Jesse and the Deadly Embrace

The Chicago Tribune in commenting on the conviction of Jesse Jackson, Jr. and his wife on corruption charges notes the intimate relationship between the creation of “safe seats” by creating favorable district boundaries and official corruption:

To the humiliation that Jesse Jackson Jr. and his wife, Sandi, imposed on Illinois, you can add a political indictment: This state’s egregious gerrymandering aided and abetted the Jacksons’ long crime spree. If Jackson had been running for office in a competitive district — rather than in one of the nation’s most overwhelmingly Democratic — the couple arguably would have had to spend campaign funds on needs more urgent than Build-a-Bear toy animals, what the feds delicately call Costco “undergarments” and the goofy mounted elk heads.

Instead, Jackson throughout his career has been one among hundreds of congressional candidates of both major parties, running for seats in both houses, who raise bushels of campaign money that they don’t need.

They go on to enumerate ways in which the situation is corrupt. It may bear mentioning that the Democrats’ point man in the House on immigration reform represents what is possibly the most gerrymandered district in the country, as I have previously mentioned.

Better late than never, I guess. The Trib endorsed Jackson in 2008, only “withholding” their endorsement after news of Jackson’s corruption was brought to light—not by them. It used to be that newspapers tried to discover and report the truth. Whatever happened to that?

6 comments… add one

  • PD Shaw

    Jackson Jr. appeared to be an up-and-comer when he first got to Congress, and distinguished himself from his father in a way that opened up new doors. But then he largely disappeared from national and statewide attention. When he decided not to run for U.S. Senate in 2004, he left the door open for another post civil rights African-American to grab the ring.

    The article misses the elephant in the room; its not gerrymandering; its racial gerrymandering with majority-minority districts. The most Republican district in Illinois is +11R according to Cook. The most Democratic district in Illinois is +37D. Almost half of the Democratic districts in the state are more than +11D. The majority-minority districts are the means by which the Rs and Ds collude to marginalize black politicians.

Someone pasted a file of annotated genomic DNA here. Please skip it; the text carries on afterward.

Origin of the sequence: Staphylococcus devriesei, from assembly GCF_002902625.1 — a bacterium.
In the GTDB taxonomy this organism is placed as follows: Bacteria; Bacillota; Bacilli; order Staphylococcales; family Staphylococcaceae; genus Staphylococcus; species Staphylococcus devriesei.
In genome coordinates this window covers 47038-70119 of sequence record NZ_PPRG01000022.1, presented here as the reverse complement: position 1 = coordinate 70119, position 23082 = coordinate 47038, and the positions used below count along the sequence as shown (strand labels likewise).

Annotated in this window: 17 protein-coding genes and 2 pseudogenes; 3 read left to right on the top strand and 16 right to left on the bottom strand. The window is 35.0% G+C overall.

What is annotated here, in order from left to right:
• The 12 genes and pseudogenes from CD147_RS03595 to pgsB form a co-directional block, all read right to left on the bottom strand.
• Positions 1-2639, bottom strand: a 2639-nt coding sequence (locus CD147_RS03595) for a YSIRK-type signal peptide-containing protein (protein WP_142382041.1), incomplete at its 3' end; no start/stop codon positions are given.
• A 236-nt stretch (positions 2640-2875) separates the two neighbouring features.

• It works both ways. The Illinois 4th District, alluded to in the post, was constructed specifically to ensure that an Hispanic was elected to the Congress from Chicago. At the time that it was laid out without the gerrymandering, no Hispanic would have been elected from Chicago because Hispanics didn’t have enough voting force in any single, compact area of the city.

    I strongly suspect that day is long past and the bizarre construction of the 4th mainly serves to keep Gutierrez in office.

    The Illinois 2nd District is also unconscionably gerrymandered. How it could stand up to court challenge I have no idea. I don’t know enough about downstate politics but my guess is that it’s designed the way it is to shut Republicans out rather than to corral blacks.

    Maybe the issue is one of standings. Are Illinois Democrats and Republicans colluding to maintain the power of incumbents?

  • PD Shaw

    Now, the 4th District looks like a gerrymander. Looking back at Jackson’s district, would you call that a gerrymander? Its fairly compact.

    It seems to me that you could say one of two things about redistricting in terms of Jackson’s district. One is that more effort should have been taken to recognize the political subdivisions of the state — his district should not have extended into another county. The other is that the Democrats should have pressed their advantage more and not concentrated so many Illinois Democrats in six districts.

  • I think I’d call it an artifact designed to disenfranchise the citizens of Kankakee County.

  • The Chicago Tribune was formerly the voice of Midwestern conservatism and isolationism dissenting from the New Deal and foreign intervention. Then it was the “Republican” newspaper in the nation’s most famously Democratic city, speaking for the establishment GOP and the Illinois Republican Party.

    Today, the Trib, like the Sun-Times and suburban Daily Herald are part of the state’s Combine, with their publishers sitting down together regularly with the other movers and shakers at Fahner’s Civic Committee.

    Not an arrangement begetting tough press coverage

  • PD Shaw

    Dave, to put it another way, if the problem on the South side is gerrymandering, then what would be the nature of reform?

    I think the gerrymandering is partly responsible to the extent the courts will coerce maintenance of majority-minority districts. Every other politician in the state is at risk of a redistricting that puts them in the same district as someone from their own party or a very different voter makeup, including white Democrats when the Republicans draw the maps.

    But Jackson’s district was 69.3% African-American, next to Bobby Rush’s 62.6% African-American. The district wasn’t an aberration of clever drawing; its a reflection of the demographics of the South Side. Most of the gerrymandering fixes I am aware of would do very little. So long as African-Americans will vote for one-party, perhaps a system of cumulative voting within a multiple representative district would make sense; it would not make sense downstate though.

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